The last year of the war was marked also by the tragedy of the Iran Air Flight 655, a passenger plane between Teheran and Dubai that was shot down by the US Navy over the Strait of Hormuz. All passengers on board died. The United States claimed that it believed that the air plane was in reality a war plane, that it was outside the civilian airline corridor and did not respond to radio contact. The US would later express regret over the incident but never apologized to the Iranian government.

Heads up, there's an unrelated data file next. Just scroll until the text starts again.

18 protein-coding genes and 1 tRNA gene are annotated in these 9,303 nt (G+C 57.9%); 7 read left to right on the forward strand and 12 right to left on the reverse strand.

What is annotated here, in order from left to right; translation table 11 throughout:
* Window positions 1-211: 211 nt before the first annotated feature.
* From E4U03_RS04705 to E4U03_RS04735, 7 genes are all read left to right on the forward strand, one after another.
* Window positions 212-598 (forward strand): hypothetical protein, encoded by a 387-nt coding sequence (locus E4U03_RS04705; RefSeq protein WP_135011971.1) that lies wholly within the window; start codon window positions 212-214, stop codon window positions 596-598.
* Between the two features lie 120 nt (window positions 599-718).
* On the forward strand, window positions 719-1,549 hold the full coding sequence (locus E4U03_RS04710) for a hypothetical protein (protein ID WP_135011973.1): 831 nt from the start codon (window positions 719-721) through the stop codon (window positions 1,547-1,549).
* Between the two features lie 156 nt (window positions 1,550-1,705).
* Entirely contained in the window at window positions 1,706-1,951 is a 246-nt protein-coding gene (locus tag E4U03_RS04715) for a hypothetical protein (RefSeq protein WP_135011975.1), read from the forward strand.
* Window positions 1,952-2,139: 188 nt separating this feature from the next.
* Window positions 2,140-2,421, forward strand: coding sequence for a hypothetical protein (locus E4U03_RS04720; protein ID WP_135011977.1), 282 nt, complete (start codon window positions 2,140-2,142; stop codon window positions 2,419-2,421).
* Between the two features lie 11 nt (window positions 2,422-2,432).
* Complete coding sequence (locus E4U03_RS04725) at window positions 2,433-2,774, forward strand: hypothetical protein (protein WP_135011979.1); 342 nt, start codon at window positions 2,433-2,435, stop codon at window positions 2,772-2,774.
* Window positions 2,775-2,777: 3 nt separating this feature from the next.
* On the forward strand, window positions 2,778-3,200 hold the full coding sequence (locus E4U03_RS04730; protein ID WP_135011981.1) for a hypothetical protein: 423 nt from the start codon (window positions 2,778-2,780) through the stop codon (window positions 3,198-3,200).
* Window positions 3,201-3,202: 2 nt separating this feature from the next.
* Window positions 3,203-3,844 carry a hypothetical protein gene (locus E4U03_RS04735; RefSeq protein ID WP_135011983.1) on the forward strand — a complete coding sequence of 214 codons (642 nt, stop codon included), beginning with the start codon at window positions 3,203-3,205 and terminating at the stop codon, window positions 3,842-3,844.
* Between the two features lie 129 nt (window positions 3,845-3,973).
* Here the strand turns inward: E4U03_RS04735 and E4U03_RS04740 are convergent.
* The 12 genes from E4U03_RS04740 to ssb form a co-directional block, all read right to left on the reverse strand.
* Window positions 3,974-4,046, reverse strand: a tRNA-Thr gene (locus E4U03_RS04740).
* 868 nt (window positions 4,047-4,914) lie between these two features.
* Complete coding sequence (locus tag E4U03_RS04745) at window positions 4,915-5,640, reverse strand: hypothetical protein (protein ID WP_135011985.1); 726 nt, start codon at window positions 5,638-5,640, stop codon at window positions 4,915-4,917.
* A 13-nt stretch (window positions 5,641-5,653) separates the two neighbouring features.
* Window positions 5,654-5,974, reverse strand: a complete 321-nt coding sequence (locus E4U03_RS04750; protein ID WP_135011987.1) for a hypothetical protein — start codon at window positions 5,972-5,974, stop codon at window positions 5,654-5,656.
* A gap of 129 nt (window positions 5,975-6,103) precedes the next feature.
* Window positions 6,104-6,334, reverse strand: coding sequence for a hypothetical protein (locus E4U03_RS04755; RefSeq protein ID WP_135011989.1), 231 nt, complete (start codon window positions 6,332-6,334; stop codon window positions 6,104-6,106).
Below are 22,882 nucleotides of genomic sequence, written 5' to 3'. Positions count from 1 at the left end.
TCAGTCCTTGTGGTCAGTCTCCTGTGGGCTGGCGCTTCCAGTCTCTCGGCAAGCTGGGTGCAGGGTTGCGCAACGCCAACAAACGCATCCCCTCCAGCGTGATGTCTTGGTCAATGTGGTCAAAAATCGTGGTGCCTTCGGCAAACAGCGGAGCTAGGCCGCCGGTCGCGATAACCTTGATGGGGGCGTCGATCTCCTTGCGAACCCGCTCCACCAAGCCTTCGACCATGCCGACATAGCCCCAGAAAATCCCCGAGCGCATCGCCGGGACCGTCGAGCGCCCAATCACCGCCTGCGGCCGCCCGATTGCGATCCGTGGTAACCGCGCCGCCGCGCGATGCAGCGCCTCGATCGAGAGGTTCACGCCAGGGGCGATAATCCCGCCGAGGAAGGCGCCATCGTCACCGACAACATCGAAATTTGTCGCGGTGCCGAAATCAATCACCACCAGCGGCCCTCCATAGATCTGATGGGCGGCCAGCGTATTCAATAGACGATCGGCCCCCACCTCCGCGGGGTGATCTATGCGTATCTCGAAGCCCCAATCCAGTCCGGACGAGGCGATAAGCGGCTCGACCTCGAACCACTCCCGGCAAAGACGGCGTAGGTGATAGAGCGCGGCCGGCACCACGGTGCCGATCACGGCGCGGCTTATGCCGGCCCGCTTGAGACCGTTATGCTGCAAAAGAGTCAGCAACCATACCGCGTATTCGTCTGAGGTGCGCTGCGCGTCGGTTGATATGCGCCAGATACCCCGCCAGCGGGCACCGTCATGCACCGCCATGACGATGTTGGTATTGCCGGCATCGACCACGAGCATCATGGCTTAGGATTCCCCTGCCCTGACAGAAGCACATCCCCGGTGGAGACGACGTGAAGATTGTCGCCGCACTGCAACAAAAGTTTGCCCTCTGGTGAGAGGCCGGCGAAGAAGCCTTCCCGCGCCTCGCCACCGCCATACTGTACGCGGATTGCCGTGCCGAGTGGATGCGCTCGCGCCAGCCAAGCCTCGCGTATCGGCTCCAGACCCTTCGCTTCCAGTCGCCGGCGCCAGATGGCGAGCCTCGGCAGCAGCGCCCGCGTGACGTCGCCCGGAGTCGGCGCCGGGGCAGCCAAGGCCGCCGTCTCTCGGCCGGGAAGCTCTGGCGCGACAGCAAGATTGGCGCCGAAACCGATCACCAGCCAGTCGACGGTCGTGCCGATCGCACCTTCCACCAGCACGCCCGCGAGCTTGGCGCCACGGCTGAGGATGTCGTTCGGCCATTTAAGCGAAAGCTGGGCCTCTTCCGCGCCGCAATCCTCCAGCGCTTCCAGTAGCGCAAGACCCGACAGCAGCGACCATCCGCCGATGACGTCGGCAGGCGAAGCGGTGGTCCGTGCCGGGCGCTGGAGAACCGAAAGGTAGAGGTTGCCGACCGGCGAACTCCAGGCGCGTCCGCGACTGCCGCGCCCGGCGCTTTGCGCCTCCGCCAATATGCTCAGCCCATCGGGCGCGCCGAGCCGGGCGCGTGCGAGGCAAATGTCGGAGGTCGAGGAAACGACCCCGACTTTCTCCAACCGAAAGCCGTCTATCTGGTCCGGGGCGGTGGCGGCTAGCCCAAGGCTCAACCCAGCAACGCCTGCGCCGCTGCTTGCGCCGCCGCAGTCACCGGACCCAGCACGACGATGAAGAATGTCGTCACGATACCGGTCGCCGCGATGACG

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One after the Iraq-Iran wars that brutally characterized the first decade after the Islamic Revolution, Khomeni, the ascetic leader who lived on rice and garlic, was dead. His successor, Ali Khamenei, remains until today, 30 years on, the supreme leader of Iran. Three years after the end of the the US would fight Saddam, when he invaded Kuwait, but the US forces retreated without trying to depose the Iraqi leader. In fact, the years between 1989 and 2001 would represent a relative thaw in the relationship between Iran and the United States. Diplomatic relations were not resumed, but at least during the period same of the economic sanctions against Iran and the embargo were partially lifted. Everything changed after the 9/11 attacks. The Iranian supreme leader actually condemned the attacks and according to some reports even temporarily suspended the traditional “Death to America” chants at Friday’s prayers. The United States, under George Bush son who had by now find his role as a war president, described Iran as one of the countries making up the “Axis of Evil”, together with North Korea and Iraq, in his famous State of Union Address of 2002. When Ahmadineżad became President of Iran, he famously sent an 18- page hand-written letter to his American counterpart. In this document, the first written communication between Iran and the US since the revolution, the new Iranian President was proposing “new ways”, particularly around the issue of the Iran nuclear programs. The letter, however, was left unanswered, probably as some sort of revenge, because the Americans had tried to communicate with the Iranians on two occasions under Clinton, but the American overtures did not provoke any reaction. “We’ve got to continue to work to convince them that we’re serious; that if they want to be isolated from the world, we will work to achieve that”, commented Bush.